We have come to a fork in the road here at Hillcrest Farms. Like I have said in the past, we are always trying to keep up with technology and stay at the forefront of our industry. Right now we run a 400-cow milking herd through a double-12 herringbone parlor. With that being said, the studies and information we have gathered show that changing the way we milk our cows will not only promote production but also make milking easier and more comfortable for our cows.
We have come to the conclusion that we have two options that lie ahead of us:
1.) We can update our parlor to make it a double-18 parallel with rapid exits so that we can milk our cows faster and get them back to the feed and stalls quicker.
2.) We can change over to an automatic or robotic milking system.
I was extremely skeptical about the robotic milking system when we first started to talk about it, mainly because down here in Georgia, you just don’t see them . . . at all. So personally, I didn’t know what to make of the idea.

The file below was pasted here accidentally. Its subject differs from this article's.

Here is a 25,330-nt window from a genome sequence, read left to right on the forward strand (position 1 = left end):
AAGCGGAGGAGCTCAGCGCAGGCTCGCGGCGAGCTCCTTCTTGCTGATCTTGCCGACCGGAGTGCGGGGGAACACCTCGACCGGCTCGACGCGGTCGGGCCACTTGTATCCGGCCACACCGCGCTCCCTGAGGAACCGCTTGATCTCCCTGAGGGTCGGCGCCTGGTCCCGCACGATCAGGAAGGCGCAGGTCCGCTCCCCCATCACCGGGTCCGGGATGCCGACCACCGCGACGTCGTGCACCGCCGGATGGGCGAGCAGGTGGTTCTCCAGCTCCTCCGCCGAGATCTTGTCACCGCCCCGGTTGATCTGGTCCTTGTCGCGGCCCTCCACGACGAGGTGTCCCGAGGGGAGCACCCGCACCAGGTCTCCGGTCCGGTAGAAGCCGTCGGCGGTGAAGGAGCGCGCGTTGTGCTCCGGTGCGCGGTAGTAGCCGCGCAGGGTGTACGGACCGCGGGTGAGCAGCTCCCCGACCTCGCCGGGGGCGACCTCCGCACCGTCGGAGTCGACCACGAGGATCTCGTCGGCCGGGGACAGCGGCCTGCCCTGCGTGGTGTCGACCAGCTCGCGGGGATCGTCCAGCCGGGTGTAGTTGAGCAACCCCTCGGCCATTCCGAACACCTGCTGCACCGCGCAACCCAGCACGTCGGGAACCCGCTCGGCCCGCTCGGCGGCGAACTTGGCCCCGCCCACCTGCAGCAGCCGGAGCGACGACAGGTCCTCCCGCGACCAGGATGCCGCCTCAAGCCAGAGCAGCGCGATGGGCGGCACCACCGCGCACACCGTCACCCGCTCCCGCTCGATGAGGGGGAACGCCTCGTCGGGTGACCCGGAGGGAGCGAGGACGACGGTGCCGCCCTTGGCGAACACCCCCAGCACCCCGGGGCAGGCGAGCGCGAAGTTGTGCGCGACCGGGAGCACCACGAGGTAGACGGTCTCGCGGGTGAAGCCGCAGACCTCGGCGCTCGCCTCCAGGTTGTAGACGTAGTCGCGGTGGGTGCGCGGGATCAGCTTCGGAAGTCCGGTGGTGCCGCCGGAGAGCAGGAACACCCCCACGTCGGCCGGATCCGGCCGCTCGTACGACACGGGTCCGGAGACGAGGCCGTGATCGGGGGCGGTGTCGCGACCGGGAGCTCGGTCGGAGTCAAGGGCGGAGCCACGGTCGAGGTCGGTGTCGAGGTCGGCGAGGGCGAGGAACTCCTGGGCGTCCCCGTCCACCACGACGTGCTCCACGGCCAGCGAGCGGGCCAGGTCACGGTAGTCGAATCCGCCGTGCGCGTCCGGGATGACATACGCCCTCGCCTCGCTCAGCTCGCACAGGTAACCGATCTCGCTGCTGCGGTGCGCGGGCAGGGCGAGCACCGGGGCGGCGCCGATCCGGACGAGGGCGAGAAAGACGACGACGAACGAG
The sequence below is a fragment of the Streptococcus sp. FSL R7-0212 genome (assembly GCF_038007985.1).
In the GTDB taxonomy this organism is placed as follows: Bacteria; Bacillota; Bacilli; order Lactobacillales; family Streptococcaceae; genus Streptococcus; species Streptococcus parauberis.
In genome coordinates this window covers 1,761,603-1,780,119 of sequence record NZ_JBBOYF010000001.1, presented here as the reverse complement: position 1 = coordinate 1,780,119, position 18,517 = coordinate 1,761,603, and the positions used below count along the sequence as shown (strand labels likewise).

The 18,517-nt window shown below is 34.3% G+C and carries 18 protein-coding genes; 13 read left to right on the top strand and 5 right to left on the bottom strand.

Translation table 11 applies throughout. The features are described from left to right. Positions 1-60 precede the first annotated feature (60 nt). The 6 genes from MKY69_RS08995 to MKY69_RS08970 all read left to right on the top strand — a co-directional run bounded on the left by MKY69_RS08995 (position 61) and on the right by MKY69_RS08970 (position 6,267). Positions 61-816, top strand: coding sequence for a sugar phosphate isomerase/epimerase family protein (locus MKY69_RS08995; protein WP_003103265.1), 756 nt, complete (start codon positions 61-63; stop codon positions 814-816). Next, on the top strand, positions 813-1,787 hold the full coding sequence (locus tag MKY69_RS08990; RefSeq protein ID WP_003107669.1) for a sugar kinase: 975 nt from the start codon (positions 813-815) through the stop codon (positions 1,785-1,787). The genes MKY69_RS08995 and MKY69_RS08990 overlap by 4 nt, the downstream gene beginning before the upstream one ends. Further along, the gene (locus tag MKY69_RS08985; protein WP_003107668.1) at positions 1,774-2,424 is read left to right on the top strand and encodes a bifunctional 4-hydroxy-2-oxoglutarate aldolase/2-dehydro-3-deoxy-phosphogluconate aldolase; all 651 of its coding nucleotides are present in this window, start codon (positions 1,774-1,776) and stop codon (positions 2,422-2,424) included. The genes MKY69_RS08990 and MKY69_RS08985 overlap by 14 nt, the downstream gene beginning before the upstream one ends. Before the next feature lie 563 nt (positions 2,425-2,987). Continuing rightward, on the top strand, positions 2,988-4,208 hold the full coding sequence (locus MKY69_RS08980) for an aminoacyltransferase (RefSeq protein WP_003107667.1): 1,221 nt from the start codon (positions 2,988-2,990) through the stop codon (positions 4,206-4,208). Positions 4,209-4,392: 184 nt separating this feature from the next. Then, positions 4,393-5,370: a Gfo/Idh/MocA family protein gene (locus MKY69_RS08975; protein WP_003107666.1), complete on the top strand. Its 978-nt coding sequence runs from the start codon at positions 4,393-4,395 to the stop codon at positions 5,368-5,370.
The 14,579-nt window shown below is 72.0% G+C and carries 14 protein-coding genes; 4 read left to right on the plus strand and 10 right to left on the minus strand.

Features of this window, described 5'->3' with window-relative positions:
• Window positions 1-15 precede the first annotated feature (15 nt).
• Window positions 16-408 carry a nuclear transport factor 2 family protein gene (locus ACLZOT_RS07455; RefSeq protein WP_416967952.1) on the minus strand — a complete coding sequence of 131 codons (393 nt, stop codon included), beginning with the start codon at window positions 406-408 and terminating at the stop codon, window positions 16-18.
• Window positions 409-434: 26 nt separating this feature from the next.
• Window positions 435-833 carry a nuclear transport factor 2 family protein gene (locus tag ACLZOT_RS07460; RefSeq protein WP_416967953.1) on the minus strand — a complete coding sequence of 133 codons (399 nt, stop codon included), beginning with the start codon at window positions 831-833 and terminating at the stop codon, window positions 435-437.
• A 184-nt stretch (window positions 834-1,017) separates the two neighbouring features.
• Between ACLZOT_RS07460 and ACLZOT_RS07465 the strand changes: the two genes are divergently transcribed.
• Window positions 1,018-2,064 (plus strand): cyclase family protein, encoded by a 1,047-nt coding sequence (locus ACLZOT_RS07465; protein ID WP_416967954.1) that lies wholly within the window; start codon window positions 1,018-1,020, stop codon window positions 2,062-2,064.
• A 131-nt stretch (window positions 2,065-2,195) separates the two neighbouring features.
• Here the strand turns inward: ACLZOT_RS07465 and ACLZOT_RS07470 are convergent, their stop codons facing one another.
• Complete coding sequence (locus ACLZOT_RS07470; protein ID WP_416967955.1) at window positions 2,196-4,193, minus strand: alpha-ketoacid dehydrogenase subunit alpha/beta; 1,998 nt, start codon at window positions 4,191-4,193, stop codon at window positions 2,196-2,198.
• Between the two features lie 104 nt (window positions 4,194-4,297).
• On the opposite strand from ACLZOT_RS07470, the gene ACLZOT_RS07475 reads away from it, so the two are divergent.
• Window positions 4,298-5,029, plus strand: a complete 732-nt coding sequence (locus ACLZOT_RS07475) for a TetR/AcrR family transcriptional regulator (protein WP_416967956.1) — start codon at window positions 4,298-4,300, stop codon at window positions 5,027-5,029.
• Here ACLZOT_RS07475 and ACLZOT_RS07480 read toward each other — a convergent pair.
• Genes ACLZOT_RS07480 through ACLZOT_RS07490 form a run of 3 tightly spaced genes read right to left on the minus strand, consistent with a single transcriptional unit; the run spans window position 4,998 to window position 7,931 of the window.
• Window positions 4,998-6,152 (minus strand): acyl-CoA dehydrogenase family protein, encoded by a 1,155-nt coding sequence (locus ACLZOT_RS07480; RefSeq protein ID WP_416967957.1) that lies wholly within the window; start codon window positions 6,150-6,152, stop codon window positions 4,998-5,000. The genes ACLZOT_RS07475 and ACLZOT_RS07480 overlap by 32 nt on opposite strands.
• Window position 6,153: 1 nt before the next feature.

We had people fly in and sit down to talk with us about them. We started to get a good understanding of how they work and how they would change the way we dairy. There are definitely some pros and cons to such a system, but it does seem to me to have a lot more pros.
It blew my mind when I learned about the technology that comes with this equipment. How it can tell if cows are pregnant, cystic, have mastitis, and so forth. I thought, “That’s crazy!”
And then there is the double-18 parallel. This is our “comfort zone.” Many dairies have them around here. We know how they work, and we would know how to manage this type of parlor very well. It would cut our milking time down by almost two hours a milking and we wouldn’t have to change anything else on the farm other than the parlor.Times are always changing, and technology is always advancing. And we are always left with decisions of what will make our farm work better. We hope that we make the correct decision that puts our best foot forward.
Mark and Caitlin Rodgers are dairy farmers in Dearing, Georgia. Their “Father and Daughter Dairy Together” column appears every other Thursday on HD Notebook. The Rodgers have a 400-cow dairy that averages 32,000 pounds of milk. Follow their family farm on Facebook at Hillcrest Farms Inc.
Join us on March 13 at noon CST for our next webinar, "Making use of all that parlor data" by David Reid, D.V.M. The presenter will be David Reid, D.V.M., of Rocky Ridge Dairy Consulting. This webinar will review a Dairy Comp305 parlor performance summary, which provides insight into managing cows, people and milking equipment. The goal is to understanding what the numbers mean, how they are calculated, and how to use them to motivate employees.